If I could describe Mexico city with one word I would have to say food. When engaging with this city it is almost impossible not to notice the abundance of food possibilities. On nearly every street corner you can find juice vendors, paleta stands (fruit ice lollies), or taco stands. Women sit in doorways selling tomales to passers by on their way to work. As you move along the pavements you must make your way between and around those having a meal or buying their breakfast. In more affluent neighbourhoods there are tables on the pavements outside decorated with a basket of bread and where patrons linger over their meals in the pleasant warmth of the weather. Fruit is sweetly ripe and visually vivid while the smells of cooked meat and tortillas tempered by the sharp smokiness of chilies assault your olfactory senses. In this city one cannot help but interact with food; food becomes part of every encounter, in one way or another, as conversations inevitably turn to recommendations and comments about where and what to eat. Eventually, patterns to these interactions emerge and it becomes apparent that food in this city, as is the case throughout the world is classed. But what seems unique here is the role that fear plays in making these class distinctions.
The purpose of my recent trip to the city was as a sort of ambassador for my university. In this capacity I had meetings with a range of individuals as well as had a bit of time to pursue my own interests. Many of the meetings were held in restaurants that were located within well off neighbourhoods or in upmarket hotels. In my own time, however I wandered streets and street markets (Tianguis) where I sampled the food. With some new friends, I visited public markets (Mercados) and ate Pozole (a soup made with pig head and lime soaked corn–see this recipe at Mexico Cooks!).
On my last full day in Mexico I was talking to some university recruiters at one of the events held in an upmarket hotel. Over a meal, I was telling them where I had been and what I had eaten and when I mentioned that I had had some wonderful tamales on the street I was greeted with sharp intakes of breath and the comment “You didn’t eat on the street did you, you don’t know where the food comes from!”. Truth is, I know as much about where the food on the street comes from as I do about the food from the restaurant. In many instances it is from the same place. You see, market vendors get their food largely from the wholesale market in Mexico city, which in turn sources the majority of food from the various farming regions in the country, which account for only about 10% of the territory as the climate and topography make farming difficult. Limes and avocado’s for example come from Michoacan, while fruit is grown along the Gulf of Mexico near Veracruz. These same market vendors then sell on to restaurants and also those selling on the street, though there is some distinction between some markets, distinctions which are at times surprising.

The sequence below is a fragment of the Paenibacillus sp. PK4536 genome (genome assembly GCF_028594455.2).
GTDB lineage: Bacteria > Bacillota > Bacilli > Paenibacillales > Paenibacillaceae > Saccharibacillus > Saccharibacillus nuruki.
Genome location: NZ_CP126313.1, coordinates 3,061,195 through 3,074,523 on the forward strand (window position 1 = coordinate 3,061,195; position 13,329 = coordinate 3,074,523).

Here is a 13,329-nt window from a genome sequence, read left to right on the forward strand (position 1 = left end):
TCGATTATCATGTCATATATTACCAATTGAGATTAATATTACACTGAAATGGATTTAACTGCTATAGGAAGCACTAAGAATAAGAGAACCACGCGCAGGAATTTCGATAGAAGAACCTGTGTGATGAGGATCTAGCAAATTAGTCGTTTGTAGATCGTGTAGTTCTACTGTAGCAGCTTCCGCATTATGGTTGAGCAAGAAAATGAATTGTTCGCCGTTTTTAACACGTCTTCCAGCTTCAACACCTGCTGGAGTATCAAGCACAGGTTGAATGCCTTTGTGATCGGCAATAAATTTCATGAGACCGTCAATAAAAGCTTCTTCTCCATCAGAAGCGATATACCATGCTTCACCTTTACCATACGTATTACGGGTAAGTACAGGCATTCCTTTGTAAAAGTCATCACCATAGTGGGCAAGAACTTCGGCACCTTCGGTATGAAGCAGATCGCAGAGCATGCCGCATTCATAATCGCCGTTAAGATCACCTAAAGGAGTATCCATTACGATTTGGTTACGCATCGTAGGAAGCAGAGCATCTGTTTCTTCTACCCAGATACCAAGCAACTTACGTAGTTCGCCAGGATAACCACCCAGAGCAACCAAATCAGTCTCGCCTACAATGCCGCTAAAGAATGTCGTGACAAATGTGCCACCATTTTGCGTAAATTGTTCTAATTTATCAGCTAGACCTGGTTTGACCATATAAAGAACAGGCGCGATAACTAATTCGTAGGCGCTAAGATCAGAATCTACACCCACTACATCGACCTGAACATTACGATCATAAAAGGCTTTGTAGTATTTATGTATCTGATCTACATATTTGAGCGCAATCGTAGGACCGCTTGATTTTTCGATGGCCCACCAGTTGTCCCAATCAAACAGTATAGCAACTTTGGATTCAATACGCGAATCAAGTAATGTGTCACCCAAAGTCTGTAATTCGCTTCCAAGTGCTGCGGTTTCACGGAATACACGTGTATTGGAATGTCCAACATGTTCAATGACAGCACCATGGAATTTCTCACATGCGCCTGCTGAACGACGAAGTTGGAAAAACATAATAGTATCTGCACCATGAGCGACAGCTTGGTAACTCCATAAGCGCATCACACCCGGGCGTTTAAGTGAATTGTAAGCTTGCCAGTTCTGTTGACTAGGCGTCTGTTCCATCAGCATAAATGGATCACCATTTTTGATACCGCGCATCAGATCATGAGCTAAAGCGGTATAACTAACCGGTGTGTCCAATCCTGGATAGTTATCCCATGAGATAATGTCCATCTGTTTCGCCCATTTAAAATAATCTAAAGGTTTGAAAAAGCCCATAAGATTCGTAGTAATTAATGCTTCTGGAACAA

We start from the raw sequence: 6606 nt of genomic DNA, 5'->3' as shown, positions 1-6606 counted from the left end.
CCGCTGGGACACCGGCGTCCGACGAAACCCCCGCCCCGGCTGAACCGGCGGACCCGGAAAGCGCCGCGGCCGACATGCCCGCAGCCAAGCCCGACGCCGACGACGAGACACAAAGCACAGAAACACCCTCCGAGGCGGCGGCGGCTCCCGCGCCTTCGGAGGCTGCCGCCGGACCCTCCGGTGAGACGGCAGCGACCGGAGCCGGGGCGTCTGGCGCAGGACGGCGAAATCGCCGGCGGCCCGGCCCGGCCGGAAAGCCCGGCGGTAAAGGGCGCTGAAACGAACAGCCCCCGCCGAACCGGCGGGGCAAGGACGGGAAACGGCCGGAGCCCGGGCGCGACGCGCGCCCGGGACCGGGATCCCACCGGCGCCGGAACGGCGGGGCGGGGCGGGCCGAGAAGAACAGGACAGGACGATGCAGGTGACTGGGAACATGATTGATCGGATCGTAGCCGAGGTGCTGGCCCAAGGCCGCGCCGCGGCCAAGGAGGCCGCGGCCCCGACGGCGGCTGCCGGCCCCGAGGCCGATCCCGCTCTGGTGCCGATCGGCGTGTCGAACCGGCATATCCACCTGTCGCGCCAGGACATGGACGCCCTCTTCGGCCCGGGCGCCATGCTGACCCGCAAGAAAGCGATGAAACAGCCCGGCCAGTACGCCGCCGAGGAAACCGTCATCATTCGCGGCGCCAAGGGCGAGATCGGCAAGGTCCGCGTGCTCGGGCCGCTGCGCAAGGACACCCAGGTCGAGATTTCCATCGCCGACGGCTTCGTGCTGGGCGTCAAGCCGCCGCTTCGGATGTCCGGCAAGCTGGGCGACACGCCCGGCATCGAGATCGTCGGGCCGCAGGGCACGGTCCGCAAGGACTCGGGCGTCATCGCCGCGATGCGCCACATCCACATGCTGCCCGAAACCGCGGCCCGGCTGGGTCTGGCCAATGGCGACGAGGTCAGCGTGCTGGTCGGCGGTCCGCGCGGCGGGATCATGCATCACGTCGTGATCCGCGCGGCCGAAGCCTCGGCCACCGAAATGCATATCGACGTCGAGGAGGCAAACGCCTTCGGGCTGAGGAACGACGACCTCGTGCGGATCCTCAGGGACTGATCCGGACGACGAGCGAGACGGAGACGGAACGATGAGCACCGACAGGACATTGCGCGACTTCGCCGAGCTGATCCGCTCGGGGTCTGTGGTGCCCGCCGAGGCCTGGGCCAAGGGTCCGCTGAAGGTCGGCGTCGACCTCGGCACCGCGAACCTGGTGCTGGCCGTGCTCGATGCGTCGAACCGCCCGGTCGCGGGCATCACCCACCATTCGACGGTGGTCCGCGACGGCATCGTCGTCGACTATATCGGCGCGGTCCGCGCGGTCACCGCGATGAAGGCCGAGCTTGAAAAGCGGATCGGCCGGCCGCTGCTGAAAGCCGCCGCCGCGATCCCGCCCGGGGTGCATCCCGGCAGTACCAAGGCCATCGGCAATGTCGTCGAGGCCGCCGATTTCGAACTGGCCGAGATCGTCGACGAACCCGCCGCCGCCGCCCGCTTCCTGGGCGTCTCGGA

My friend Cristina, who has lived in Mexico for over 30 years, very kindly took me to two markets: Floreries Mercado de Jamaica (in the south of the city, which is a food market and wholesale flower market) and San Juan Mercado, located near china town in the northern side of the old city. Both markets are within covered buildings and in both you will find raw meat, fresh fruit and vegetables and a host of dried foods including amazing mountains of dried Chilies. In the market you can also find the corn, which has been soaked in builders lime used in Pozole. This process of soaking the corn in lime is done in order to break down the anti-nutrients that block absorption of niacin (for instructions on how to do this see this post on the nourishing cook).